Politics

Obama Will Shut Border Agency To Aid Illegals, Says Aide

Neil Munro White House Correspondent

President Barack Obama will block 2015 funding for the Department of Homeland Security if Republicans includes spending curbs on the president’s executive amnesty, says a top aide.

That amnesty action includes the award of work permits, drivers’ licenses, Social Security cards and tax rebates to at least four million illegal immigrants, despite the wage-cutting surplus of American workers in Obama’s economy.

The adviser, Dan Pfeiffer, told a Huffington Post interviewer Dec. 29 that the president would “absolutely not” sign a 2015 spending bill that would include limits on amnesty spending.

Would Obama veto the spending curbs? “Yep,” Pfeiffer said.

But Pfeiffer’s veto threat is likely superfluous, because the GOP’s top congressional leaders have gone silent on their early-December promises to curb the amnesty spending after February.

Pfeiffer used the Huffington Post’s softball interview to prod the GOP leadership toward backing away from a fight over amnesty. “I think the Republicans know they have little to no leverage,” he said. “Are they going to shut down the Department of Homeland Security to undo our executive action? I don’t think they are going to do that.”

“There is an array of little things they can do. … I mean it is possible that insanity will prevail upon the House Republican caucus as it did last October during the [2013] shutdown,” he said.

Watch at 13:13 mark:

Pfeiffer’s show of confidence is belied by polls, which show that GOP voters are strongly opposed to Obama’s immigration policies, and that most Americans oppose policies that allow companies to hire migrants in place of Americans.

For example, a large September poll by Paragon Insights showed that large slices of the Democratic coalition would be “much more likely” to vote for a GOP candidate who says that “the first goal of immigration policy needs to be getting unemployed Americans back to work — not importing more low-wage workers to replace them.” Thirty-eight percent of African-Americans, 39 percent of Democratic women, 36 percent of Latinos and roughly 47 percent of Midwesterners said they would be much more likely to support a GOP candidate who favors the employment of Americans, according to the Paragon poll.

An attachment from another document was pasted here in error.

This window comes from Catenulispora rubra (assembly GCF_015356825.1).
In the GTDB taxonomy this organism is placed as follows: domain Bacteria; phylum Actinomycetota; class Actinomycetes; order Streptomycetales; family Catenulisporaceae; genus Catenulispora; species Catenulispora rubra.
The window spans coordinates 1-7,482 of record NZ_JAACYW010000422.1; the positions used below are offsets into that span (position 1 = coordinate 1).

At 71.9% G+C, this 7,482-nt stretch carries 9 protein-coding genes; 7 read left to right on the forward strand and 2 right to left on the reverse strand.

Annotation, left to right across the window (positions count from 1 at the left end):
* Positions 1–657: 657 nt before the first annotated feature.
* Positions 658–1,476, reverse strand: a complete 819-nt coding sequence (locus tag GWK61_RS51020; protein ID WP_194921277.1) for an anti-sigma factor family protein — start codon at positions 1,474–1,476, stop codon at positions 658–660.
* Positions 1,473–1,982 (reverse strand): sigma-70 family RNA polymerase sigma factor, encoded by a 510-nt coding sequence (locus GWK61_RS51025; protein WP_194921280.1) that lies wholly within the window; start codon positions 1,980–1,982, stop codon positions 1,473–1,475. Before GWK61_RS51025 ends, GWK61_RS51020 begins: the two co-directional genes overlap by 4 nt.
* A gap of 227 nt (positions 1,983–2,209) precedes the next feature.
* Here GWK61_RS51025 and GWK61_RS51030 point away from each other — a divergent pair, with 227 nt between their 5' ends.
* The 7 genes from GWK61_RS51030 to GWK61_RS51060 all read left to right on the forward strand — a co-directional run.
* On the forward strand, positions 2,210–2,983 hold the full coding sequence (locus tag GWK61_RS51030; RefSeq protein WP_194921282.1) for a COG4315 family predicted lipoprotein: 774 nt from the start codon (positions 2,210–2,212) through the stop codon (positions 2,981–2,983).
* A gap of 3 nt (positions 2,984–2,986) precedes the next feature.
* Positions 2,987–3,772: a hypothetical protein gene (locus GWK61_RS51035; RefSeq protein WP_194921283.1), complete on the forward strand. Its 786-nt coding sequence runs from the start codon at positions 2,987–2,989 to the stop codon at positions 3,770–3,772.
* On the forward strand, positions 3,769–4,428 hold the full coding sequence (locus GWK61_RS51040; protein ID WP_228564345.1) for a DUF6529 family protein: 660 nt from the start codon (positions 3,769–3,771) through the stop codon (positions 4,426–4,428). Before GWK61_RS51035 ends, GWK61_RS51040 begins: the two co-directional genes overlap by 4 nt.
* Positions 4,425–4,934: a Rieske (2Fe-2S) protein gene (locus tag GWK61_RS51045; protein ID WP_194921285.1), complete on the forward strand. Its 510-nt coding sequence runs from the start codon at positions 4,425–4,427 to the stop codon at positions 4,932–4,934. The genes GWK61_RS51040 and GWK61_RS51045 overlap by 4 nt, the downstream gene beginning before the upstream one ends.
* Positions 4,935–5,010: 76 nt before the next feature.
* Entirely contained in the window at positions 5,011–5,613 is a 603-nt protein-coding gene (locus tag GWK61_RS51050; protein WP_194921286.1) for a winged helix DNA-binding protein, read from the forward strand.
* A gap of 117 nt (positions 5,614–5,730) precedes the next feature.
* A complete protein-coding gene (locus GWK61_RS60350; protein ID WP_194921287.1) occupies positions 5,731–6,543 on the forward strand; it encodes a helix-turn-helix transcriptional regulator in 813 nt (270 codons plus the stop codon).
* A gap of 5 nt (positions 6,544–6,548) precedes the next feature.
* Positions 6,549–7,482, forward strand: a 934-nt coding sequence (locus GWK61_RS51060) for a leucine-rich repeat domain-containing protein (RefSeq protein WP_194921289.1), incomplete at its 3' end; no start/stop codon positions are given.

The Republican leadership is only showing token evidence that it will respond to those voters.

For example, the GOP’s 2015 budget provided only two months of appropriations to the agency that is carrying out Obama’s amnesty. That two-month limit was offered by the leadership to conservatives to help win their support for the 2015 funding bill, which passed mid-December.

But 67 GOP legislators voted against the bill when the GOP leaders refused to include language barring the amnesty, but added a valuable favor for Wall Street.

Obama accepted the Wall Street favor, said Pfeiffer, because “you have a [funding] bill that you know Congress passes that doesn’t do anything to [Obamacare and] does nothing to immigration executive action.”

Under normal circumstances, that two-month spending limit for the agency would allow the Republican-run Congress to write a new funding bill that could block any agency amnesty spending from February to October.

But there’s nothing normal about president’s decision to ignore immigration law.

First, the agency within the Department of Homeland Security that will actually hand out the work permits doesn’t rely on congressional funds. It uses fees from legal immigrants to fund its operations — and Obama plans to use fees from illegal immigrants to fund the amnesty during 2015. The GOP “can shut down DHS, you can’t defund our executive action because it is paid for by fees,” Pfeiffer said.

Second, even if the GOP leadership or Obama blocks appropriations funding for DHS, most of its employees are law enforcement officials who are exempt from government shutdowns. That means DHS border guards and customs officials will keep working, even if Congress and the White House can’t agree on a funding bill. That legal quirk will reduce the pressure for both sides to agree on a funding bill.

Third, and most importantly, there’s little evidence that the GOP leadership wants to defund the amnesty.

Instead, the GOP leaders say they want to pass bills that would invite more than 500,000 low-wage foreign workers into the country each year. Those foreign workers would compete with the blue-collar and white-collar Americans and legal immigrants who are seeking jobs in canneries and meat-packing companies, in trucks and hotels, in resorts and farms, in hospitals, accounting firms, universities pharmacies and technology firms.

“We have a responsibility to start moving serious legislation ourselves,” Republican Oklahoma Rep. Tom Cole, a close ally of House Speaker John Boehner, told The Hill newspaper. “Let’s do high-tech visa reform so we sort of take American business out of this debate. … Let’s do something on seasonal labor. There’s no question we have a agricultural labor issue. A lot of people want to come here, do that tough hard work and go home. That’s fine, we should make that possible,” Cole said.

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